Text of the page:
Kroger Is Pulling This Popular Product From Shelves, Effective Immediately
The grocery chain is getting rid of this item in all of its stores.
Nearly nine million people around the U.S. choose to do their shopping at Kroger every day, at more than 2,800 stores in 35 states. It's no surprise then that Kroger ranks as the largest supermarket chain in the country by revenue. From friendly customer service to a wide selection of fresh and organic foods, the grocer's loyal shoppers know exactly what they'll find there. But don't expect to find one item in the near future: Kroger just announced that it has pulled a popular product from all of its stores. Read on to find out what you can no longer find at Kroger.
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Kroger has removed all Russian vodka from its stores.
You might notice something missing from Kroger's shelves the next time you go shopping. The Cincinnati-based grocery chain confirmed that it has pulled all Russian-produced vodka from its stores, NBC-affiliate WLWT in Cincinnati, Ohio, reported on March 1.
"As America's grocer, we're taking action to show our support and solidarity with Ukraine," Kroger tweeted from the official Kroger News Twitter account. "Over the weekend, we removed Russian-produced vodka from our shelves."
The grocery chain is making additional moves to support Ukraine.
Kroger isn't stopping at just removing Russian vodka from its stores. The grocery chain also announced it is "sending emergency food assistance to support refugees" through a monetary grand from The Kroger Co. Zero Hunger | Zero Waste Foundation, a charity the grocery company started in 2018. The grant will be given to the United Nations (UN) World Food Programme's Ukraine Emergency Fund.
Kroger is planning to match donations from others as well. "We will match all gifts made by our associates and customers, up to $250,000," the chain noted in its tweets.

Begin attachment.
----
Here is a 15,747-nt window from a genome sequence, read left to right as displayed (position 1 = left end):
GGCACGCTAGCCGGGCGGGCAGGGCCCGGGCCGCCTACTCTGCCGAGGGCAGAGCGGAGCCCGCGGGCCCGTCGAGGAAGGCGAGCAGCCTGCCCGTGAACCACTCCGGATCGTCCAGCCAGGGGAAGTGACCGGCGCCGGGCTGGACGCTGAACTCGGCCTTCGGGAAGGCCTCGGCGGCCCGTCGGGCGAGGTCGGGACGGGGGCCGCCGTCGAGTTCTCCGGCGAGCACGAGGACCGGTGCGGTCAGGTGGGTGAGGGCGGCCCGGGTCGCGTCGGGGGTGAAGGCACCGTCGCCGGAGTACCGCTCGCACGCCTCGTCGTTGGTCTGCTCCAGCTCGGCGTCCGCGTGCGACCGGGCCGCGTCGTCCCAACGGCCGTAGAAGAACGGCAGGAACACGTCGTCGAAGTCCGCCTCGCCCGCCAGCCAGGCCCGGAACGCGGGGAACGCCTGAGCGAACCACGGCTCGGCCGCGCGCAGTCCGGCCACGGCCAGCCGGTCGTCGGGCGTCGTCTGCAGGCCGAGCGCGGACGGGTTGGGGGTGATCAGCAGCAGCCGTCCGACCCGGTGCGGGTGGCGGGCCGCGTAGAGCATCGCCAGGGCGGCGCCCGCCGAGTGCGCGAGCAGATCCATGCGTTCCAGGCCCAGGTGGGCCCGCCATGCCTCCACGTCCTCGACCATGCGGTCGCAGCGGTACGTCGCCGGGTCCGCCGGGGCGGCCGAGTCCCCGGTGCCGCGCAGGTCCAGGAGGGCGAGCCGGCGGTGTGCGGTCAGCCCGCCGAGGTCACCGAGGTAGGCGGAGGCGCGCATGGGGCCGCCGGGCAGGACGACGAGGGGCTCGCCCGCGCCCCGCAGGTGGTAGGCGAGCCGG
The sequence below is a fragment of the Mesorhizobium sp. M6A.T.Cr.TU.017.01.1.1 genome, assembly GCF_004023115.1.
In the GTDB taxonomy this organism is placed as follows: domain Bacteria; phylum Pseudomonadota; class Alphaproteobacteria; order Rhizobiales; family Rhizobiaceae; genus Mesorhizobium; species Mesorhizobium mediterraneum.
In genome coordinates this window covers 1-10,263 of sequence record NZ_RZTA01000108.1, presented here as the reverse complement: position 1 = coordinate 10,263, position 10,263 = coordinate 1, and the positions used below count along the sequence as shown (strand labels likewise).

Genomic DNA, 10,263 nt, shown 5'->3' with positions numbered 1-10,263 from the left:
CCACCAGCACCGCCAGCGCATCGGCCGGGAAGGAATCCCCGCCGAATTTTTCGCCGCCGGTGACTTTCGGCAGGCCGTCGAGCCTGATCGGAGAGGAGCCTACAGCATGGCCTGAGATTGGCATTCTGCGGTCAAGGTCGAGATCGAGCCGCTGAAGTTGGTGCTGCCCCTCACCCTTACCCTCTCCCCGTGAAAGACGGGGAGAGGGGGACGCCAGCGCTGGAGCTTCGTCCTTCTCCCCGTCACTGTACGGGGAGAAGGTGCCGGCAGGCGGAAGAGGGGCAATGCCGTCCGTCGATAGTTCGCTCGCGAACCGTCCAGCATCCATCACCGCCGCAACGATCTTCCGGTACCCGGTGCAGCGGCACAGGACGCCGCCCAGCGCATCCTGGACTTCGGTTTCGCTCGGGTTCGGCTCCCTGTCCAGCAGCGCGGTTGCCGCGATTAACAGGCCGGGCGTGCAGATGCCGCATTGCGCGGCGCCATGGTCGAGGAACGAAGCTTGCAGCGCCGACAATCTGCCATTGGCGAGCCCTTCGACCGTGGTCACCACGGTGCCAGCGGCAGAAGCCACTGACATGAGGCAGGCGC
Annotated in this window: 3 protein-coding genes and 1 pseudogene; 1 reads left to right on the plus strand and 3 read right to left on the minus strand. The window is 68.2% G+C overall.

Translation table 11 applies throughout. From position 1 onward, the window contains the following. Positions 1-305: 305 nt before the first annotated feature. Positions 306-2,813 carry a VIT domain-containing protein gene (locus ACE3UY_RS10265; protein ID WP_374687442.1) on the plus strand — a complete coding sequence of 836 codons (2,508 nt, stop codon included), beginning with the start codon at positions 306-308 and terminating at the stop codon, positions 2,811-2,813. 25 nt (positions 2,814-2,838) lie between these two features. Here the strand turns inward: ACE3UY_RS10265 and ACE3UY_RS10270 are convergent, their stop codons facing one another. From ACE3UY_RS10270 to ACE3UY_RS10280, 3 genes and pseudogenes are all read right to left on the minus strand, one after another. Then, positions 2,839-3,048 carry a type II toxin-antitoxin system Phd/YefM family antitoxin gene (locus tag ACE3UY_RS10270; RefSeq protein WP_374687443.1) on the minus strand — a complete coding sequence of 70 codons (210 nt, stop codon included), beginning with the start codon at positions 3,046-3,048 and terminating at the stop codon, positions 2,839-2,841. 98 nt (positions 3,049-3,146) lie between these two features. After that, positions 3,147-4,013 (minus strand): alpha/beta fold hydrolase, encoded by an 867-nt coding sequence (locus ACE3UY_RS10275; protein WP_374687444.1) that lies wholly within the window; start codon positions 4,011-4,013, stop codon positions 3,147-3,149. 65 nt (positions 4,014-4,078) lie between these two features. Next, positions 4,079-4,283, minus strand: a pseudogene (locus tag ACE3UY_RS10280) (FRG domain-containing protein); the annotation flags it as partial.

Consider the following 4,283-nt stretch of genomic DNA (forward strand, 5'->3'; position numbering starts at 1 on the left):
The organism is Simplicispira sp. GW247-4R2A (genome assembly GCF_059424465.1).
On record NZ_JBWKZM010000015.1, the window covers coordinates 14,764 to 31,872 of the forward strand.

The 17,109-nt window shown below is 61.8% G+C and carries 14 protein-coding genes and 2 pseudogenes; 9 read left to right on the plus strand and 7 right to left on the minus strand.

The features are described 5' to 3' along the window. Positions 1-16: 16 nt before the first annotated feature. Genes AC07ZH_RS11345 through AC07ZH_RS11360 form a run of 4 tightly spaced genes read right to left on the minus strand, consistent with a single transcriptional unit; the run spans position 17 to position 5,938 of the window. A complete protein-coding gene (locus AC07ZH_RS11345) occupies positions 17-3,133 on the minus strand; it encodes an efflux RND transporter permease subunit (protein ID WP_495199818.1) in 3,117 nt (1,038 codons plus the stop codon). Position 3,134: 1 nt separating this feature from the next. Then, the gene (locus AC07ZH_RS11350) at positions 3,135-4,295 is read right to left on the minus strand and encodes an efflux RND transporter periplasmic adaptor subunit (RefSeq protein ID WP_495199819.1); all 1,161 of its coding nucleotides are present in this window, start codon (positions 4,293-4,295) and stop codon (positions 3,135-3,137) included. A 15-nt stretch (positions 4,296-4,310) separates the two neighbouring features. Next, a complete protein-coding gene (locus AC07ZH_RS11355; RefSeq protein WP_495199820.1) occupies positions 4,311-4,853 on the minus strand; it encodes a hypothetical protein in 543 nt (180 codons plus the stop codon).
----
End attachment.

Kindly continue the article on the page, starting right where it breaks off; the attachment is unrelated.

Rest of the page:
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Kroger is not the only business banning this alcohol.
Other companies are making efforts to show solidarity with Ukraine amid the ongoing war. Total Wine & More announced on Feb. 28 that it had removed all Russian-made products from its store "in support of the Ukrainian people," the beverage company said. The retailer has placed a placard that notifies customers about the removal of these products on empty shelves.
And officials around the U.S. are taking a stand as well. According to The Wall Street Journal, at least 11 states including Oregon, North Carolina, and West Virginia have banned the sale of Russian-made alcohol from government liquor stores as of March 1.
The U.S. does not import a large amount of alcohol from Russia.
Many of these bans and removals are merely symbolic and are unlikely to have a large monetary effect, Reuters reported. As it turns out, only 1.2 percent of the country's vodka imports actually came from Russia in the first half of 2021 and Russian vodka accounted for just $18.5 million of the $1.4 billion worth of total vodka imports for the U.S. last year, according to the Distilled Spirits Council of the United States. In comparison, France accounted for $660 million, as reported by the council.
The Wall Street Journal reports that most of the state bans only apply to three alcohol brands: Russian Standard, Hammer & Sickle, and Ustianochka. Smirnoff and Stolichnaya are popular vodkas with Russian names but are not owned or produced by Russia, so they should not be affected by the restrictions. The Stoli Group behind the Stolichnaya brand recently spoke out against the attack on Ukraine and told CNN that it "unequivocally condemns the military action in Ukraine and stands ready to support the Ukrainian people, [their] teams and partners."
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